The main demographic groups in the U.S. are Latin Americans, Europeans, Asians and African Americans. The investigations revealed Latin Americans think more about the short term whereas Europeans think about the next generation and Asians look to the next century.

The team hypothesized that if perceptions were so different, these would play out in defined retirement contributions. Hewitt tested this theory across clients in the U.S. and is starting to look to Canada. It found African Americans and Latin Americans under-save and under-participate in savings plans compared to Anglo-Saxons, even when earning the same amount.

The diverse backgrounds and knowledge of the Hewitt team members allowed them to make the discovery, which eventually led to tailored communications plans and increased contributions.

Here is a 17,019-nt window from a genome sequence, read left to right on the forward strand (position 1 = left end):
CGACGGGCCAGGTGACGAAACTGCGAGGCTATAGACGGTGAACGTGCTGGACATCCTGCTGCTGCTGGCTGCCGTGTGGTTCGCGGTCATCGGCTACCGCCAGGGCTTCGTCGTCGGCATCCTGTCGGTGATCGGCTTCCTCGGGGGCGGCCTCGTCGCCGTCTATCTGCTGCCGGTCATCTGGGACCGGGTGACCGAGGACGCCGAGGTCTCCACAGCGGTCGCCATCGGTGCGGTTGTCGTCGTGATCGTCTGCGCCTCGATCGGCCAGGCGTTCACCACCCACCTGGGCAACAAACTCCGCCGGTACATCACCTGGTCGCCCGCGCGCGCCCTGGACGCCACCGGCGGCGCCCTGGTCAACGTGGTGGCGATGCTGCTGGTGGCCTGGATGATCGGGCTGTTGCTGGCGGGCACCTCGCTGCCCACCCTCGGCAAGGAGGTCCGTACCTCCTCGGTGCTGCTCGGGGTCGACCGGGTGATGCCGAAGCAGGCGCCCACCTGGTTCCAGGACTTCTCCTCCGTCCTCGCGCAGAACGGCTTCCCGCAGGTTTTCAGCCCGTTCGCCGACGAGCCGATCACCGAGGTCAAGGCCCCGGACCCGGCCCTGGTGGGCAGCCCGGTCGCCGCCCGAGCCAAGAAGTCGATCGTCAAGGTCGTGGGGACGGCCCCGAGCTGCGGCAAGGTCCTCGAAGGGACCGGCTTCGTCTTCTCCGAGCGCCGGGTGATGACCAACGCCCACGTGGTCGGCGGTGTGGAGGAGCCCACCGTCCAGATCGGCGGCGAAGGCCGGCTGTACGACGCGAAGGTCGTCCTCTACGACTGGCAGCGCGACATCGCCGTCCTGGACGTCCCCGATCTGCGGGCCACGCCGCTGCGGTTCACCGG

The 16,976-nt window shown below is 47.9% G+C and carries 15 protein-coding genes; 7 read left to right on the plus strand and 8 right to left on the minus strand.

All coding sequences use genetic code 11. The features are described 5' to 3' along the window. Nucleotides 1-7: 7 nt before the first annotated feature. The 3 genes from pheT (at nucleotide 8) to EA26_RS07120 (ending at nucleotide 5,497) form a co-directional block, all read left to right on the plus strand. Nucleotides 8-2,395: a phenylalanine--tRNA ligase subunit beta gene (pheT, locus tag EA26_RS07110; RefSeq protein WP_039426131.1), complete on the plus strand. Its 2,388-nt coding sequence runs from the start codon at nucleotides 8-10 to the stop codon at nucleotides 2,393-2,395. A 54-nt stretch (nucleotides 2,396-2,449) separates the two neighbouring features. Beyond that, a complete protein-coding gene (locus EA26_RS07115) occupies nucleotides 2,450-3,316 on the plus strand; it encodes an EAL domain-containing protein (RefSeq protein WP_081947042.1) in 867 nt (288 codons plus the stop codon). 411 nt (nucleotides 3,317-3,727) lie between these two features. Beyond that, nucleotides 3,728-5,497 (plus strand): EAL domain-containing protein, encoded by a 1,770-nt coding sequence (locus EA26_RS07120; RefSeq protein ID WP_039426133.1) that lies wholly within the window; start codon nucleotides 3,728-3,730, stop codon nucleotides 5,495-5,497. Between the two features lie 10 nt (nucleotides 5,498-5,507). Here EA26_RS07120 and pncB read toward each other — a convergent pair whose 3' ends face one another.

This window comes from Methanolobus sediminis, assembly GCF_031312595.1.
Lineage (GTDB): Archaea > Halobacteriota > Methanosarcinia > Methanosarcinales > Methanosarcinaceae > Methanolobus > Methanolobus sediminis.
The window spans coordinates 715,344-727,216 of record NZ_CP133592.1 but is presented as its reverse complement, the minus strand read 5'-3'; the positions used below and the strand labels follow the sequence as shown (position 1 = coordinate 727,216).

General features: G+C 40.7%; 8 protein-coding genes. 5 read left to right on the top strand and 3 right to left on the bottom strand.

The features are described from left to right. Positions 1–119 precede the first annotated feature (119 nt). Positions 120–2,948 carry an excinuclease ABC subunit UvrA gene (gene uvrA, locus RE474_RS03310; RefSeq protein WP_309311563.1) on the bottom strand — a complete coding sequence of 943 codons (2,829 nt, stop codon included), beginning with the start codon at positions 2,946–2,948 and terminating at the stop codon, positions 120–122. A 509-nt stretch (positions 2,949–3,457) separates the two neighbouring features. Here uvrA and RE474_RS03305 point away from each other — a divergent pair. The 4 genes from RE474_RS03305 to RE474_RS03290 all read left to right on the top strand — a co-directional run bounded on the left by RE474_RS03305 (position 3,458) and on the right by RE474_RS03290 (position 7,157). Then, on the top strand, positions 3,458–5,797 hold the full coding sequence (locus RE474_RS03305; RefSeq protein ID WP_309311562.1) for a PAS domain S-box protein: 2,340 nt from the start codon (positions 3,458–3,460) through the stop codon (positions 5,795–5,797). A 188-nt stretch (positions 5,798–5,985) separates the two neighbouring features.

“If we didn’t have diversity in our midst we would have missed this,” said Andres Tapia, Hewitt’s global chief diversity officer.

Diversity equals productivity at Procter & Gamble

Multinational manufacturer Procter & Gamble’s business is innovation. With more than $2.9 billion in annual sales in Canada, the company is constantly trying to improve its products and develop new ones.

To build and foster a culture of innovation, P&G has entrenched diversity as a key principle in the workplace and leveraged the skilled immigrant talent pool. Management has noted the most productive teams are the diverse ones, so teams are organized accordingly.

The global business service unit at P&G in Canada is in charge of designing business solutions and composed of about 150 multifunctional professionals. They come from more than 40 nations, including Venezuela, Japan, Israel and Ghana, and speak more than 20 languages.

When faced with the challenge of offshoring and outsourcing in 2002, group members realized, if they wanted to keep their jobs in Canada, they needed to adapt and leverage this diversity in a way no one else could.